Between the sell-out production of Eugene Onegin at the Barbican and the production of Tchaikovsky’s opera at Covent Garden, join Professor Simon Franklin of Cambridge University to find out more about the single most beautiful work of Russian literature. In English, with some readings in Russian.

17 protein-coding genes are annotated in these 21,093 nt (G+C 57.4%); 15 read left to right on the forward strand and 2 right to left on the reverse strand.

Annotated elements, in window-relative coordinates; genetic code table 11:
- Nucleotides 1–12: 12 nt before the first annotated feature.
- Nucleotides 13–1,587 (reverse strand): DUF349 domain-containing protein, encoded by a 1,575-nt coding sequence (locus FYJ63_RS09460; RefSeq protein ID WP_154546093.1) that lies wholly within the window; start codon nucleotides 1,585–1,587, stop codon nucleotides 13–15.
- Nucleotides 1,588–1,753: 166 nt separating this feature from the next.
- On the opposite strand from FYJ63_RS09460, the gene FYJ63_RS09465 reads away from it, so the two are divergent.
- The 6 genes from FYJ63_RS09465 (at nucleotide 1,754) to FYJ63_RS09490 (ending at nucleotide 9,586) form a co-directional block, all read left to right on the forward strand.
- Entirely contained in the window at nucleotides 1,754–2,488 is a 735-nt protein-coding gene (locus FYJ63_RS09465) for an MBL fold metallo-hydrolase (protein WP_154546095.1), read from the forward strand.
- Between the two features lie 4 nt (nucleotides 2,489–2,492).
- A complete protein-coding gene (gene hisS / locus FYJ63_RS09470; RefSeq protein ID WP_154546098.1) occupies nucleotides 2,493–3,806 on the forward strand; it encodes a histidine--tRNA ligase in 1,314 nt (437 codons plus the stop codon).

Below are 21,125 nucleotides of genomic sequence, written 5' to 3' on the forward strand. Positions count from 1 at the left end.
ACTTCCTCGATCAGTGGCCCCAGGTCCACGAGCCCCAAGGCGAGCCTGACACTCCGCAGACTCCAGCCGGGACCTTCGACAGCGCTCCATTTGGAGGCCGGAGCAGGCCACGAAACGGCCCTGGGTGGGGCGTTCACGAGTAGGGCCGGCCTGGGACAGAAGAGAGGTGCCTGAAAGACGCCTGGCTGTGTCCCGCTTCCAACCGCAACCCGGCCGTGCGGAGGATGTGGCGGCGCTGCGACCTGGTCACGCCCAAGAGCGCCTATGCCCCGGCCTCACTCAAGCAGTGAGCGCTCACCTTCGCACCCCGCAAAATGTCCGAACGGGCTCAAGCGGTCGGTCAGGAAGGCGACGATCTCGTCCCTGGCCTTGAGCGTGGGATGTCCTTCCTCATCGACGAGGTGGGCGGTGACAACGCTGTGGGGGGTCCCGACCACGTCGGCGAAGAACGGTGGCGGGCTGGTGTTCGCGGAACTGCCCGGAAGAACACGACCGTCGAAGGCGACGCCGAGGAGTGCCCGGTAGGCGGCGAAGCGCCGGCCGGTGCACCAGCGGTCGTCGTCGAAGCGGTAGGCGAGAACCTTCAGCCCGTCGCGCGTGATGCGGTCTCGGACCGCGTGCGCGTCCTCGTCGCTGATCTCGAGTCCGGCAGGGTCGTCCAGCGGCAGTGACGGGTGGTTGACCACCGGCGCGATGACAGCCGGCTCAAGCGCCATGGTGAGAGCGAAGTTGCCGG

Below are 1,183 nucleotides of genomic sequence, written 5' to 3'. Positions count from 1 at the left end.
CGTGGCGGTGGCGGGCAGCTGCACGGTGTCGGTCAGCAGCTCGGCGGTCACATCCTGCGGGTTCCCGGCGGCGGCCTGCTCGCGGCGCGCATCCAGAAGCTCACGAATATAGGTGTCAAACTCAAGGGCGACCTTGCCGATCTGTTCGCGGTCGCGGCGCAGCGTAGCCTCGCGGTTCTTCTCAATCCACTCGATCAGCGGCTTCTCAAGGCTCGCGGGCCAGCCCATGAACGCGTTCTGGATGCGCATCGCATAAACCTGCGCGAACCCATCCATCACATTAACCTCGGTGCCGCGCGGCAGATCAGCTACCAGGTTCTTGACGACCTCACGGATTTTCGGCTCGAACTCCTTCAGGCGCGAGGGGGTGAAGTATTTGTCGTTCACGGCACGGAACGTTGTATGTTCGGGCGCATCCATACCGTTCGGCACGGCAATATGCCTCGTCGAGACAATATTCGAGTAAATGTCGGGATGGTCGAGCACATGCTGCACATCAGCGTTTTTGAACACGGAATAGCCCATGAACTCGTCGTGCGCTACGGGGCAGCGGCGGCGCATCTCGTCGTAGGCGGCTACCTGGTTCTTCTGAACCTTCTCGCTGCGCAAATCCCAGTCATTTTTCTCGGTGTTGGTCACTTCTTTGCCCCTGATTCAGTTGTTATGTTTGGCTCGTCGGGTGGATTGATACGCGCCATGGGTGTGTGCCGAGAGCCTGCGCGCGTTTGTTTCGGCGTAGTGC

Simon Franklin is Professor of Slavonic Studies at the University of Cambridge and a Fellow of the British Academy. His publications range from the history and culture of early Rus to 20th-century Russian poetry. His books include: Writing, Society and Culture in Early Rus, c. 950-1300 (Cambridge University Press, 2002), and , with Emma Widdis, National Identity in Russian Culture: an Introduction (Cambridge University Press, 2004), both of which have also been translated and published in Russia. In 2008 he was awarded the Lomonosov Gold Medal of the Russian Academy of Sciences - the Academy’s highest honour. For many years he lectured on 19th-century Russian literature, with particular emphasis on Pushkin, Lermontov, Gogol and Tolstoy. He is currently working on a major book on the cultural and social aspects of information technologies in Russia between 1450 and 1850. From 2004 to 2009 he was Chair of the Pushkin House Trust, overseeing the move to Bloomsbury Square.